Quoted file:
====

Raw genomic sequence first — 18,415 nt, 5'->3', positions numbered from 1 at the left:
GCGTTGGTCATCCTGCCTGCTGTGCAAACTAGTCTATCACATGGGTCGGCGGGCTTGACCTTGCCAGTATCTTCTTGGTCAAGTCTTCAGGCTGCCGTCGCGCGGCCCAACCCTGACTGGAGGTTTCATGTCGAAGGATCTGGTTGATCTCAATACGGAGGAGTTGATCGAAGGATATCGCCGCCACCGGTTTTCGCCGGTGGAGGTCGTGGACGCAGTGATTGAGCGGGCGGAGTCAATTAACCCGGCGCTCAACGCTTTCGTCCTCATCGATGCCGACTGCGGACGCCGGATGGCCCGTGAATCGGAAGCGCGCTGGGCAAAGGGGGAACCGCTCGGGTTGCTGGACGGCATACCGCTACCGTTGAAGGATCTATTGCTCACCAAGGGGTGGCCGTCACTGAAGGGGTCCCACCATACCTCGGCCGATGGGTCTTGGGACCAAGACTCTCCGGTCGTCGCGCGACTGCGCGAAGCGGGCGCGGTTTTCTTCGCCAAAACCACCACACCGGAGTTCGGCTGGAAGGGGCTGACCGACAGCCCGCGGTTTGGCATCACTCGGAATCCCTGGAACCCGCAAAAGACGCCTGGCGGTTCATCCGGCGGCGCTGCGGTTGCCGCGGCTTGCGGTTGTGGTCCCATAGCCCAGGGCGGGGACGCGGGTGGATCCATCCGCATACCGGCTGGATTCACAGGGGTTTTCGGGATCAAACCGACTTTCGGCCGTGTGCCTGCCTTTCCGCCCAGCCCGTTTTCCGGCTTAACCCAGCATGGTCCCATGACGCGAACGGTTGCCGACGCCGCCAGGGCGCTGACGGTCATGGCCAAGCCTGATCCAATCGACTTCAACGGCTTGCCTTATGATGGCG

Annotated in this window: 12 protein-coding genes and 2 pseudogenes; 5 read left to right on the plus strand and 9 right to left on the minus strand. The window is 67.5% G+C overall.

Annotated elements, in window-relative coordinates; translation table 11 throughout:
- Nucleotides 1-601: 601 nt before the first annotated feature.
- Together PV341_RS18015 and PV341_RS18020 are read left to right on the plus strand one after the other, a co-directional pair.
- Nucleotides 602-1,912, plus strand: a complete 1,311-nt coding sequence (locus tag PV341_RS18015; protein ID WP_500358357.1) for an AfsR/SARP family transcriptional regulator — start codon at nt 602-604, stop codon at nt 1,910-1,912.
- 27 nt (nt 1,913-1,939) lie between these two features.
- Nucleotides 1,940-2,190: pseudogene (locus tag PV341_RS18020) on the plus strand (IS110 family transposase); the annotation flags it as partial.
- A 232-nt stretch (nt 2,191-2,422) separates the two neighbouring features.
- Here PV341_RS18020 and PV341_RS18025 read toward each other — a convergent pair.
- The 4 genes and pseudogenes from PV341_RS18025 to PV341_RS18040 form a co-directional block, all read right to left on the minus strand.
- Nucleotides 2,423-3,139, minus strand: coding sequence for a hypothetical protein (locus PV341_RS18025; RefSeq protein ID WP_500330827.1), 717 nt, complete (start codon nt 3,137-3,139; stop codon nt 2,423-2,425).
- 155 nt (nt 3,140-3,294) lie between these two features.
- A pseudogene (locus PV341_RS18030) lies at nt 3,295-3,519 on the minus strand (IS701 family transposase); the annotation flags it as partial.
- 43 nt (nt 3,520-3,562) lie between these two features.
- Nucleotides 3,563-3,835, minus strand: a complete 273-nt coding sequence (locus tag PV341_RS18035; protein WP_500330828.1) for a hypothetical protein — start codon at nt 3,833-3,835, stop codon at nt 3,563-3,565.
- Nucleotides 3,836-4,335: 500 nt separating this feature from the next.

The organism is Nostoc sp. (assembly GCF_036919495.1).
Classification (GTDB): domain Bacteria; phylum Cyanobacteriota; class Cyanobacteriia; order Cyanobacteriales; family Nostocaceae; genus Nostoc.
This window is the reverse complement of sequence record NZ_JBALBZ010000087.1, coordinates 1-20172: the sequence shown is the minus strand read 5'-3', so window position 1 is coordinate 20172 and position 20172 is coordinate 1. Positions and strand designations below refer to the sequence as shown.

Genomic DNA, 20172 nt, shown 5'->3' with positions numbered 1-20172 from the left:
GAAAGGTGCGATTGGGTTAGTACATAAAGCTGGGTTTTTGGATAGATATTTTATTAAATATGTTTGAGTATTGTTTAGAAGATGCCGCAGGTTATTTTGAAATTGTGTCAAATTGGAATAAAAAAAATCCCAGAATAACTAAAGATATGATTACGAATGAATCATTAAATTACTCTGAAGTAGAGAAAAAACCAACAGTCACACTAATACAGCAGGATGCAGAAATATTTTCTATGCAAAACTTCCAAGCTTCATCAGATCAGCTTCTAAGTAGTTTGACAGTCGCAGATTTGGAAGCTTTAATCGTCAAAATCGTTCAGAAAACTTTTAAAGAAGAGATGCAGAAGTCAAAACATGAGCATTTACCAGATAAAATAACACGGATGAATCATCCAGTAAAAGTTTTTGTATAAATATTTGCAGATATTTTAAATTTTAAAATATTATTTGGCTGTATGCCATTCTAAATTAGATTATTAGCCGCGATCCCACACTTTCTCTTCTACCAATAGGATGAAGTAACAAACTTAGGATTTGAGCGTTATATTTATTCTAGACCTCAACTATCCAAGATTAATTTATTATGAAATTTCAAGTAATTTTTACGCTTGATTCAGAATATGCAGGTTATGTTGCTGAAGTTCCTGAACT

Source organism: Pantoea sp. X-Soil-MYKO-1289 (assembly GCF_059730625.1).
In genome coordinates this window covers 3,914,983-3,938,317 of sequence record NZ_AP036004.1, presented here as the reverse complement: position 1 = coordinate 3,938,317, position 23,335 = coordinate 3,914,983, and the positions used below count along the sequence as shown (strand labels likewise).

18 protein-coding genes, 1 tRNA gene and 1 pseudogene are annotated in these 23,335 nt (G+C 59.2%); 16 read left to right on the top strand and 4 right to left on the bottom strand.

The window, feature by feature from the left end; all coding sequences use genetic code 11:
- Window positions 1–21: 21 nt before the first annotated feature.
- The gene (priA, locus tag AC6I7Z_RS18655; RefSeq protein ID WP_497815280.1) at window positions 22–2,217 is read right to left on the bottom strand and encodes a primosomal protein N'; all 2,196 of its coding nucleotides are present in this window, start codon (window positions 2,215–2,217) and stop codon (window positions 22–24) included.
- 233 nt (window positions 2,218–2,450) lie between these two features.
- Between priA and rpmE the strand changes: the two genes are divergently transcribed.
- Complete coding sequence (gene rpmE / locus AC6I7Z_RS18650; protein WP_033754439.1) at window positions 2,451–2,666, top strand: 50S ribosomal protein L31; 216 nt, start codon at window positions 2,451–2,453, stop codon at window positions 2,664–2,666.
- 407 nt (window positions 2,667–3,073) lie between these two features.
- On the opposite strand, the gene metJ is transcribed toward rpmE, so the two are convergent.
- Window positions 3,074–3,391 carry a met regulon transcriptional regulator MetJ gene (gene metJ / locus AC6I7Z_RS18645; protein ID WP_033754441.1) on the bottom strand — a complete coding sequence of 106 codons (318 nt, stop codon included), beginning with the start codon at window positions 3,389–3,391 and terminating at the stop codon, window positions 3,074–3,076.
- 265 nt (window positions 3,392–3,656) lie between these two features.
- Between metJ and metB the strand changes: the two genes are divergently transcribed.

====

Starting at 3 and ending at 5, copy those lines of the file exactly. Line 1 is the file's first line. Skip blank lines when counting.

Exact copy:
Annotated in this window: 12 protein-coding genes and 2 pseudogenes; 5 read left to right on the plus strand and 9 right to left on the minus strand. The window is 67.5% G+C overall.

Annotated elements, in window-relative coordinates; translation table 11 throughout:
- Nucleotides 1-601: 601 nt before the first annotated feature.